The 200% Podcast 13: FOUL!
The Power Of Discretion And Why Guidelines Are… King
Steven Gerrard, The Media & Liverpool’s Structural Issues
The Twohundredpercent Podcast LIVE!
Where, Exactly, Do Queens Park Rangers Go From Here?
End Of Season Ennui
The 200% Podcast 12 – General Election Special
Saturday Night On Channel Five For The Football League
The Decline & Fall Of Leyton Orient
Rape, Disrespect & Fury: The Oyston Family & Blackpool FC
Is It Time For A New Football Club For Newcastle?
Tranmere Rovers & Cheltenham Town Stare Into The Abyss
Sometime, you just have to make a stand. I’ve said on here before that the formation of FC United of Manchester was about more than the issue of the Glazer takeover at Old Trafford. It was a movement which gathered it momentum from a more general disillusionment with the direction that modern football was taking. Whether it was sponsorship, ownership or moving kick-off times to accommodate TV companies, they were sick of it. With the formation of their own club, they were back in control of their own destiny. Or so they thought. FC United have spent much of this season in a battle against the heady mixture of commercialism and petty bureaucracy at bottom end of the football food chain.
Upon promotion into the Northern Premier League at the end of last season, it took about a month for their problems to start. The league insisted that they would have to wear a sponsor’s logo on their shirt sleeves. It is written into the FC United club constitution that no sponsors names are allowed on their shirts. A tense stand-off ensued, until an agreement was reached by which United players would wear armbands with the “Unibond” logo on them for matches. This was just the beginning.
You might think that there is no televised football at this end of the game, but the Northern Premier League runs a reasonably successful web site which broadcasts matches live, and on December 29th they had scheduled the Division One North match between leaders Curzon Ashton and FC United, and announced that the kick-off time would be brought forward to 12.00 to accommodate this. Both United and Curzon Ashton objected to this, but the league over-ruled them and the match will now take place at lunchtime rather than at the normal scheduled time of 3.00. Perhaps unsurprisingly, this didn’t go down too well in Manchester. The FC United board issued this statement, requesting that their supporters boycott the match. This is a significant decision. FC United take between 1,000 and 2,000 supporters to away matches in a league in which the average crowd is about 300 people. If United’s supporters do boycott the match (and it seems highly likely that they will), it could cost Curzon Ashton anything up to £20,000 in lost income.
There is no question in my mind that the club has taken the right decision. They founded their club on certain principles, and should stick to them. It is a shame that Curzon Ashton should lose out on their biggest financial event of the season, but if they are looking for someone to blame, they should be fixing their eyes firmly on the Northern Premier League rather than FC United. United’s travelling support don’t owe anybody anything, and this is their protest at a league which is aping bigger leagues in the worst way possible. How many people, exactly, do watch the live Northern Premier League matches on this streaming broadband site? Are their interests more important than the supporters of the clubs in the match being played? In a more general sense, at this level of the game, what is the reason for the existence of the league in the first place? There is no floating interest in this league (with the possible exception of cranky loners like me), so surely the whole point of the Northern Premier League is to act specifically in the best interests of its clubs and their supporters, isn’t it?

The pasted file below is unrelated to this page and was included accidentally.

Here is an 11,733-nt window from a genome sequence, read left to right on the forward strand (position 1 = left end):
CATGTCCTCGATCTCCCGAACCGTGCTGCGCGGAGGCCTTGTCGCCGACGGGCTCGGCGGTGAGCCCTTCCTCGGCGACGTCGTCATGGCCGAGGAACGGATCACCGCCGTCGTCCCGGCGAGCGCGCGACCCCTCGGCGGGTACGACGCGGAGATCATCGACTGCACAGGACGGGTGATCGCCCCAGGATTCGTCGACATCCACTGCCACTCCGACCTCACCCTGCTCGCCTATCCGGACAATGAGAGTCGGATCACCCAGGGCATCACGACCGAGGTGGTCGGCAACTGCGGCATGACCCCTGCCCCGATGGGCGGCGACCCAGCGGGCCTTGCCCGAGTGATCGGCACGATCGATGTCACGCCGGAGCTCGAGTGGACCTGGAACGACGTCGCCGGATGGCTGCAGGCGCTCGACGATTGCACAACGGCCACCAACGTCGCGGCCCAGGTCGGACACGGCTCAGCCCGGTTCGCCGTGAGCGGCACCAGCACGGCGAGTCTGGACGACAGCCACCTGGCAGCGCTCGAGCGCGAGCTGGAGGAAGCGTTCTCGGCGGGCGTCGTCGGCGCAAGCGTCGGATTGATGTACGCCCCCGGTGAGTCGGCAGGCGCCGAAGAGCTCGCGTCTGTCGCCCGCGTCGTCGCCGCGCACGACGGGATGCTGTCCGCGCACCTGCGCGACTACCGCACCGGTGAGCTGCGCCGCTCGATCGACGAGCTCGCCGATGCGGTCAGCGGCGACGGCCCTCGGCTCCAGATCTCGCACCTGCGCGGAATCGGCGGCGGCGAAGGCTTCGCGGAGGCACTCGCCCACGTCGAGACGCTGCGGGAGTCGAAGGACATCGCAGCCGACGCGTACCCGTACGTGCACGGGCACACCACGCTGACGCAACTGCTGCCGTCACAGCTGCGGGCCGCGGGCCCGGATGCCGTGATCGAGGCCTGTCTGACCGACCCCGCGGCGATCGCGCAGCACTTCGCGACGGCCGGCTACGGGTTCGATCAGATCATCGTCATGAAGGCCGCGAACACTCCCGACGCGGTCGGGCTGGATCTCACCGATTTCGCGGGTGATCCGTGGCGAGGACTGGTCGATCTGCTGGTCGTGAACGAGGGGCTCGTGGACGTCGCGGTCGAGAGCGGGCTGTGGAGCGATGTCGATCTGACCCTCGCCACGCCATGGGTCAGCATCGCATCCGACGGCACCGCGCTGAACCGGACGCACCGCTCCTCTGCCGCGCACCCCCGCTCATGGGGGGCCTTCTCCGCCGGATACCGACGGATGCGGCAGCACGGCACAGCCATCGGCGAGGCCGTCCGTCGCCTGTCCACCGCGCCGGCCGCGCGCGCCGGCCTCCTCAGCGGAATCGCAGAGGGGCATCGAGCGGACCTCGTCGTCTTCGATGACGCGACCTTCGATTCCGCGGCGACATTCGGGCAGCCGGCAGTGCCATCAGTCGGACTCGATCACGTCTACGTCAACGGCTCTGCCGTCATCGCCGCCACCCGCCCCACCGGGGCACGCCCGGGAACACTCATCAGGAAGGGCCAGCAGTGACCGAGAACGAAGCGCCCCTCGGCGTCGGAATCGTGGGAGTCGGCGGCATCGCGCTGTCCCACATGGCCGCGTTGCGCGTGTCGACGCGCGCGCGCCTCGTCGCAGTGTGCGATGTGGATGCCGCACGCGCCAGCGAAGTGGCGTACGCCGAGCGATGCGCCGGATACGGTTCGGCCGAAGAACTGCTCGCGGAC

Ian began writing Twohundredpercent in May 2006. He lives in Brighton. He has also written for, amongst others, Pitch Invasion, FC Business Magazine, The Score, When Saturday Comes, Stand Against Modern Football and The Football Supporter. Ian was the first winner of the Socrates Award For Not Being Dead Yet at the 2010 NOPA awards for football bloggers.
The Unibond have a rule that obliges it’s teams to have a sponser’s name on shirts?
what neil said!
I agree 100% with what thingummy (or 200% as I believe he’s known) says.
What’s happened is that the TV/internet company promised not to screen games unless both competing clubs agreed. Both FC United and Curzon Ashton refused permission in this case so the TV company ignored them and decided to screen the game anyway.
Curzon aren’t to blame here and will lose out significantly with lost revenue of over £10,000 if the boycott goes ahead compared with £400 match compensation from the TV company.
Not only are all clubs in the league contractually obliged by the sponsorship deal to wear the Unibond logo on the shirt sleeves, they have to give Unibond free ads too. FC United (who have a match programme about the size of an average Football League club’s programme) have to devote 8-9 pages of the programme to ads for the League’s sponsor.
FC United eventually changed their constitution this year to permit limited sponsor’s logos on shirt sleeves in cases where league rules forced it on them but continuing to ban sponsorship on the shirt front.